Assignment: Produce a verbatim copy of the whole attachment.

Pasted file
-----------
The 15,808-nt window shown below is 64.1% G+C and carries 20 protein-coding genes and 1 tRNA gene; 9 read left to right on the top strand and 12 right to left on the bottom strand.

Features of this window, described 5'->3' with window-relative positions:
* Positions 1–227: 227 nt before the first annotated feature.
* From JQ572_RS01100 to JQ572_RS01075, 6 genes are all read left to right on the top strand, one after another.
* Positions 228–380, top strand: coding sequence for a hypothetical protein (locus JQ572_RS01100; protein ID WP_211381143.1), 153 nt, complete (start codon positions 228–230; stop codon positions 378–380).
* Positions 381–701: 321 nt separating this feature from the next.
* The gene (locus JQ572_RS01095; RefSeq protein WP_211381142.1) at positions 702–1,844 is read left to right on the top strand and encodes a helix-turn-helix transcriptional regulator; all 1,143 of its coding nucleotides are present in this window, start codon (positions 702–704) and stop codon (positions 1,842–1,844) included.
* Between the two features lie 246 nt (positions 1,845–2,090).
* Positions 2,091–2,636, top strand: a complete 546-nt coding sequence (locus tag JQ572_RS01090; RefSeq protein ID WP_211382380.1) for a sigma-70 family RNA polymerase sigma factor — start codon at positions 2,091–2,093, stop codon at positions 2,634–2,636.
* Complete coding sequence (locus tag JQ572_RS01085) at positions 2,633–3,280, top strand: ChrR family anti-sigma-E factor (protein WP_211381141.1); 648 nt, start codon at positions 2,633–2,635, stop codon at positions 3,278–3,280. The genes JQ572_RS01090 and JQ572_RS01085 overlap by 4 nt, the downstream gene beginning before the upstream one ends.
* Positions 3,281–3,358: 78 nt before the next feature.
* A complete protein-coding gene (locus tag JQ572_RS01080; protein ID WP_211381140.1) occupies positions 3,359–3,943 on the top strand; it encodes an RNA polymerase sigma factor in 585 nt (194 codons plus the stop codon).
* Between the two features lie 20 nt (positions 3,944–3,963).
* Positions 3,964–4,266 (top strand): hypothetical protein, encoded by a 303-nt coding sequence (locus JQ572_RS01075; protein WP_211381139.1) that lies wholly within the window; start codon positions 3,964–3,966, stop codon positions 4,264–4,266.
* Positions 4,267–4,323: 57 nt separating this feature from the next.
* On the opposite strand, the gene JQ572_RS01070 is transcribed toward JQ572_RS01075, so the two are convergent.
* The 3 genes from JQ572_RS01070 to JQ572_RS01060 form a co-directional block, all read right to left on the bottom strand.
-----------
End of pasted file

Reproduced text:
The 15,808-nt window shown below is 64.1% G+C and carries 20 protein-coding genes and 1 tRNA gene; 9 read left to right on the top strand and 12 right to left on the bottom strand.

Features of this window, described 5'->3' with window-relative positions:
* Positions 1–227: 227 nt before the first annotated feature.
* From JQ572_RS01100 to JQ572_RS01075, 6 genes are all read left to right on the top strand, one after another.
* Positions 228–380, top strand: coding sequence for a hypothetical protein (locus JQ572_RS01100; protein ID WP_211381143.1), 153 nt, complete (start codon positions 228–230; stop codon positions 378–380).
* Positions 381–701: 321 nt separating this feature from the next.
* The gene (locus JQ572_RS01095; RefSeq protein WP_211381142.1) at positions 702–1,844 is read left to right on the top strand and encodes a helix-turn-helix transcriptional regulator; all 1,143 of its coding nucleotides are present in this window, start codon (positions 702–704) and stop codon (positions 1,842–1,844) included.
* Between the two features lie 246 nt (positions 1,845–2,090).
* Positions 2,091–2,636, top strand: a complete 546-nt coding sequence (locus tag JQ572_RS01090; RefSeq protein ID WP_211382380.1) for a sigma-70 family RNA polymerase sigma factor — start codon at positions 2,091–2,093, stop codon at positions 2,634–2,636.
* Complete coding sequence (locus tag JQ572_RS01085) at positions 2,633–3,280, top strand: ChrR family anti-sigma-E factor (protein WP_211381141.1); 648 nt, start codon at positions 2,633–2,635, stop codon at positions 3,278–3,280. The genes JQ572_RS01090 and JQ572_RS01085 overlap by 4 nt, the downstream gene beginning before the upstream one ends.
* Positions 3,281–3,358: 78 nt before the next feature.
* A complete protein-coding gene (locus tag JQ572_RS01080; protein ID WP_211381140.1) occupies positions 3,359–3,943 on the top strand; it encodes an RNA polymerase sigma factor in 585 nt (194 codons plus the stop codon).
* Between the two features lie 20 nt (positions 3,944–3,963).
* Positions 3,964–4,266 (top strand): hypothetical protein, encoded by a 303-nt coding sequence (locus JQ572_RS01075; protein WP_211381139.1) that lies wholly within the window; start codon positions 3,964–3,966, stop codon positions 4,264–4,266.
* Positions 4,267–4,323: 57 nt separating this feature from the next.
* On the opposite strand, the gene JQ572_RS01070 is transcribed toward JQ572_RS01075, so the two are convergent.
* The 3 genes from JQ572_RS01070 to JQ572_RS01060 form a co-directional block, all read right to left on the bottom strand.